Fight Prediction: Pacquiao-Marquez III

November 10, 2011 in Boxing, Sport by pacejmiller

Man, time flies.

Just three days from now on the 12th of November 2011, pound-for-pound king Manny Pacquiao will take on his nemesis (no, not Floyd Mayweather Jr), Mexican warrior Juan Manuel Marquez for the third time at the MGM Grand in Las Vegas.

As most boxing aficionados know, Pacquiao and Marquez had engaged in two previous wars back in 2004 and 2008, resulting in a controversial draw (115-110, 110-115, 113-113) and a narrow, but equally controversial split decision for Pacquiao (115-112, 112-115, 114-113).  Officially, the history books currently read 1-1-0 in favour of Pacquiao, but in those who have watched the fights know that it could very well have been the other way around.

This third contest will determine once and for all who is the superior boxer, and if Pacquiao wins, pave the way for a Mayweather superfight next year (Floyd has apparently circled 5 May 2012 on his calendar as the date, but no one is holding their breath given the number of false alarms over the years).

There are several reasons why Pacquiao is the overwhelming favourite this time despite how close the first two fights were.

1. Weight

The first fight was at featherweight (126 pounds) and the second fight was at super featherweight (130 pounds).  This third fight is at a catch weight of 144 pounds.  It is well documented that Pacquiao struggled with his weight management at those lighter weights, and as we know, Pacquiao has fought around welterweight for 5 out of his last 6 bouts (Hatton being the exception at junior welterweight), and not only is he undefeated at this weight, he has demolished all those before him.  Pacquiao has grown into a fully-fledged welterweight and it appears 144 might be his optimum weight (as he had to take extra protein to get above that in other fights).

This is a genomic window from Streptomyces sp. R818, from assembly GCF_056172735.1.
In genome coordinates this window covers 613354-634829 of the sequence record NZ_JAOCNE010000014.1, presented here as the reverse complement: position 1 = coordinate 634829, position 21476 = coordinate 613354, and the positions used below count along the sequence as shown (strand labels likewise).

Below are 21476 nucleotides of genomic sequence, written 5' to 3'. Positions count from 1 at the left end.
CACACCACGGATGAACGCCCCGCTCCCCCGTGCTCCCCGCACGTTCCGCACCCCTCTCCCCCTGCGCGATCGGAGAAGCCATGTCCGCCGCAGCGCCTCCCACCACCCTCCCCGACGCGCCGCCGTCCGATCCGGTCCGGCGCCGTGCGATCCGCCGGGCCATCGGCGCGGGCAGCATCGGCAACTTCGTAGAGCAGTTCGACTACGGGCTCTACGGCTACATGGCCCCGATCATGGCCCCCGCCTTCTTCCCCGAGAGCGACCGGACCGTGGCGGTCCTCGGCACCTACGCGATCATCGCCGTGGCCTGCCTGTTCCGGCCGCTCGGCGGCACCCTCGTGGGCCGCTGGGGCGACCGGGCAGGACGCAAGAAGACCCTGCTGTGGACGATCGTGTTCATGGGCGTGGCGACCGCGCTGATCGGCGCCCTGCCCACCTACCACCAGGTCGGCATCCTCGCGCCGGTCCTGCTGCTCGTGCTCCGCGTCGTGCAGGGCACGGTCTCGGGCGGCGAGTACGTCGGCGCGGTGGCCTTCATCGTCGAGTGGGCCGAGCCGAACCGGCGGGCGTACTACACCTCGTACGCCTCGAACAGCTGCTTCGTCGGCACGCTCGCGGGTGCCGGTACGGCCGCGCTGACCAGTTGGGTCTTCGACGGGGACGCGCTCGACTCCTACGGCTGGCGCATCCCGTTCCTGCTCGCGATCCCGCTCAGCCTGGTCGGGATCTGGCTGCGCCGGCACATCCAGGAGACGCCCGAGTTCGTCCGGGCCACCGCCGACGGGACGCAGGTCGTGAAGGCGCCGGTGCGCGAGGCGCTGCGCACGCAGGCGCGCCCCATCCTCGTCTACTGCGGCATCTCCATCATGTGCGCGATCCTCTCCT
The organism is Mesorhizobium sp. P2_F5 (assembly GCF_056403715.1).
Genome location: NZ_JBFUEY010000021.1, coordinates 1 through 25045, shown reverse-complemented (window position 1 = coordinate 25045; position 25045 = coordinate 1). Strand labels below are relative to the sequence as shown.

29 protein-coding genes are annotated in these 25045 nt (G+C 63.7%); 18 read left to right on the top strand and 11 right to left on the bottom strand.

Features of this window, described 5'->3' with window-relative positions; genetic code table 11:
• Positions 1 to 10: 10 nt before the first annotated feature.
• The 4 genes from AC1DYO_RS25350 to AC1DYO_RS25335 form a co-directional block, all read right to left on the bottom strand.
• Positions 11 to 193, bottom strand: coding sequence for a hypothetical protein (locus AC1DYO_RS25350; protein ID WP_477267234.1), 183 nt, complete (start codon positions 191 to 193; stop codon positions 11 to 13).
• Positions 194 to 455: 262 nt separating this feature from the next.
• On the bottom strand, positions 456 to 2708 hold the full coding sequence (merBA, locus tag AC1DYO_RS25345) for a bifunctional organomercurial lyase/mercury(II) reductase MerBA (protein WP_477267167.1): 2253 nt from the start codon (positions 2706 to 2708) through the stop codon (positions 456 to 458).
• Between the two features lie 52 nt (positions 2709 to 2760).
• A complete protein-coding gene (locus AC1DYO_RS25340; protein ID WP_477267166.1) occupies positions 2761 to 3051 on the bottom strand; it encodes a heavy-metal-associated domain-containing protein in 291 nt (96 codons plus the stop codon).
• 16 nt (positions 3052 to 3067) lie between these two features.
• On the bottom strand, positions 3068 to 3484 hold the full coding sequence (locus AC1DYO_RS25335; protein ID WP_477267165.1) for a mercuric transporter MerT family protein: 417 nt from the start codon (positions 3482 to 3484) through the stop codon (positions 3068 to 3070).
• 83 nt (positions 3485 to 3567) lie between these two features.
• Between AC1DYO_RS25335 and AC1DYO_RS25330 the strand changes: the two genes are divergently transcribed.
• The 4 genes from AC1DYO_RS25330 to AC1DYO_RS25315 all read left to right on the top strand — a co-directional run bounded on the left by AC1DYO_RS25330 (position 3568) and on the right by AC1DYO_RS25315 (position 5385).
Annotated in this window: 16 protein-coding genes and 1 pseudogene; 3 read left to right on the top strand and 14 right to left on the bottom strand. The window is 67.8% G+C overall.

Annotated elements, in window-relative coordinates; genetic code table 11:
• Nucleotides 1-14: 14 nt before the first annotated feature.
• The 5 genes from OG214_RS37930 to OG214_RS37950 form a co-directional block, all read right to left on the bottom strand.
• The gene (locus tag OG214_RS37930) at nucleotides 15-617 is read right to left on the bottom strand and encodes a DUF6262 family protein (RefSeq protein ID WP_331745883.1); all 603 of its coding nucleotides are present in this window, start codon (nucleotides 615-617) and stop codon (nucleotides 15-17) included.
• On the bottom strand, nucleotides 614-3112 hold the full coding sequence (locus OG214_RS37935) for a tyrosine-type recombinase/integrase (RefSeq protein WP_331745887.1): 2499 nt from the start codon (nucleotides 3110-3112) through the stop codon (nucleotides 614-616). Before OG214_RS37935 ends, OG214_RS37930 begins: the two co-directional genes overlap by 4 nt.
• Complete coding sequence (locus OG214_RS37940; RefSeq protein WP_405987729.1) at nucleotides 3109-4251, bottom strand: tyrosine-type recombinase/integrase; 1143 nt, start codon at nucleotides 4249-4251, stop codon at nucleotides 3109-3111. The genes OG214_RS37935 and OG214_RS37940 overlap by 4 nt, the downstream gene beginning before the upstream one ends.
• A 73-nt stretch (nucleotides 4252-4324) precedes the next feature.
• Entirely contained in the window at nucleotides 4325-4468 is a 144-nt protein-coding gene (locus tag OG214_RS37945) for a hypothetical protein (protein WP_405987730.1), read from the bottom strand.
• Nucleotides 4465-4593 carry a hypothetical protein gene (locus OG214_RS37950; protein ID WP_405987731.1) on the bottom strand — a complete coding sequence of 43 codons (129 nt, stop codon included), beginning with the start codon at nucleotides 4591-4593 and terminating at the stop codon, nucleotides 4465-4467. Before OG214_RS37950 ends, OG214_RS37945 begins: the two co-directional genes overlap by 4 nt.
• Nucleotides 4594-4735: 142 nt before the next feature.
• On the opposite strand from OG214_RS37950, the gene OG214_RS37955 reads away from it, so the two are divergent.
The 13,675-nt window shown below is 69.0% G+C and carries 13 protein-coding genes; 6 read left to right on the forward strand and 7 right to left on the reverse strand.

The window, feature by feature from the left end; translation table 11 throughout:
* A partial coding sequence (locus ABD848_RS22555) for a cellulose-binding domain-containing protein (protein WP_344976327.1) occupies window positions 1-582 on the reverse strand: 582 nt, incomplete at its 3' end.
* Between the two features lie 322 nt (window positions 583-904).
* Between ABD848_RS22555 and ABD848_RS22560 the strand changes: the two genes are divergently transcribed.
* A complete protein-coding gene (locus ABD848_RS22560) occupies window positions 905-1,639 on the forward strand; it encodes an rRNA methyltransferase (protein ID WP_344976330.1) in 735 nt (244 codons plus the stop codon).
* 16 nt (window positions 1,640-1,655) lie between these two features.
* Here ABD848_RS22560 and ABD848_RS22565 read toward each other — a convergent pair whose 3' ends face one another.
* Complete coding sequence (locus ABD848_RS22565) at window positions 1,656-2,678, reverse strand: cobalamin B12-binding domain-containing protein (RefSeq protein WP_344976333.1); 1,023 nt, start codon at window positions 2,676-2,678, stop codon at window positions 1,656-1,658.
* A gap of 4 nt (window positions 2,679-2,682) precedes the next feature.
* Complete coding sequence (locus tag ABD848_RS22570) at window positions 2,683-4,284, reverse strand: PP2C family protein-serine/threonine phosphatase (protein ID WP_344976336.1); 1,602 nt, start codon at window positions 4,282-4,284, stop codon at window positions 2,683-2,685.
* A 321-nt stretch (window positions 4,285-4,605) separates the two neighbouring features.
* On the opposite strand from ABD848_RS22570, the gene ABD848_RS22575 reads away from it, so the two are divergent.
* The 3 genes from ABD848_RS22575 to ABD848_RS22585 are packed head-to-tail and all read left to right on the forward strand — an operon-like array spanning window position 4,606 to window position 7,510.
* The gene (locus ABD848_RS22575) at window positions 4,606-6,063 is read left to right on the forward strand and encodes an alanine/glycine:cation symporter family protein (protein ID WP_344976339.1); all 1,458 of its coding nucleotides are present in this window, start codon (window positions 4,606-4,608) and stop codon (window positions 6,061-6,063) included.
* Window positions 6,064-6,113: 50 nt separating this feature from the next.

On the other hand, Marquez has been a lightweight (135 pounds) since the second Pacquiao fight and has only ventured above that once — when he fought Floyd Mayweather Jr in 2009.  In that fight, the contract weight was also a catch weight of 144 pounds (later stretched to 146 as Mayweather failed to make weight), and Marquez struggled to boost his weight up to 142 pounds, looking a little flabby around the middle on fight night.  And as we saw on that night, Marquez was not very good at this unfamiliar weight, though it could be argued that it was Mayweather’s brilliance that made him look that way.

If the videos on HBO’s 24/7 shows can be trusted, Marquez has bulked up a lot more successfully this time and has allegedly managed to preserve his speed.  This makes things more interesting, but in any case, there is no question that at 144 pounds, the cards are stacked firmly on Pacquiao’s side.

2. Age:

Boxers are getting older and older these days, and Marquez turned 38 in August.  On the other hand, Pacquiao does not turn 33 until December.  Five years is significant, but what is more concerning for Marquez is that few fighters don’t start to see significant declines past the age of 35-36.  Marquez might be the exception to the rule, as he has looked very good in almost all his recent fights, including a recent first round KO in July against Likar Ramos (who probably took a dive, but nonetheless…).

Marquez has a style that ages well, but at 32 Pacquiao is clearly in his prime, whereas Marquez may have slowed by half a step since the last time the two touched gloves.

3: Improvement: